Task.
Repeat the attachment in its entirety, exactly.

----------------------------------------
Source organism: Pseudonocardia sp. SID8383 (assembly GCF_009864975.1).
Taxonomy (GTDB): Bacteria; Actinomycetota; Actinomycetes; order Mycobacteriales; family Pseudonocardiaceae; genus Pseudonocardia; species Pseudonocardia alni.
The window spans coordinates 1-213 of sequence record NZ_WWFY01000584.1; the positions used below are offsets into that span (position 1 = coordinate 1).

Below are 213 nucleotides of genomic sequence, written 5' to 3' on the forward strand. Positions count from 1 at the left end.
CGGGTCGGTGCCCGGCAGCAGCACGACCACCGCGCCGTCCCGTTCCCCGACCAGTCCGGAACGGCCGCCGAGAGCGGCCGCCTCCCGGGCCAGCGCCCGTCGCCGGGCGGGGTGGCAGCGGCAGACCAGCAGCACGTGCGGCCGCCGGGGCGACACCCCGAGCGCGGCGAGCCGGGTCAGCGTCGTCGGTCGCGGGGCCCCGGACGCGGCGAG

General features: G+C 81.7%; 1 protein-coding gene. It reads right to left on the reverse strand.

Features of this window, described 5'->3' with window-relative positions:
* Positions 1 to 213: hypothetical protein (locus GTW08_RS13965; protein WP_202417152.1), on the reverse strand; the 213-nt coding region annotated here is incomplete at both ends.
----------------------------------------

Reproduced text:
Source organism: Pseudonocardia sp. SID8383 (assembly GCF_009864975.1).
Taxonomy (GTDB): Bacteria; Actinomycetota; Actinomycetes; order Mycobacteriales; family Pseudonocardiaceae; genus Pseudonocardia; species Pseudonocardia alni.
The window spans coordinates 1-213 of sequence record NZ_WWFY01000584.1; the positions used below are offsets into that span (position 1 = coordinate 1).

Below are 213 nucleotides of genomic sequence, written 5' to 3' on the forward strand. Positions count from 1 at the left end.
CGGGTCGGTGCCCGGCAGCAGCACGACCACCGCGCCGTCCCGTTCCCCGACCAGTCCGGAACGGCCGCCGAGAGCGGCCGCCTCCCGGGCCAGCGCCCGTCGCCGGGCGGGGTGGCAGCGGCAGACCAGCAGCACGTGCGGCCGCCGGGGCGACACCCCGAGCGCGGCGAGCCGGGTCAGCGTCGTCGGTCGCGGGGCCCCGGACGCGGCGAG

General features: G+C 81.7%; 1 protein-coding gene. It reads right to left on the reverse strand.

Features of this window, described 5'->3' with window-relative positions:
* Positions 1 to 213: hypothetical protein (locus GTW08_RS13965; protein WP_202417152.1), on the reverse strand; the 213-nt coding region annotated here is incomplete at both ends.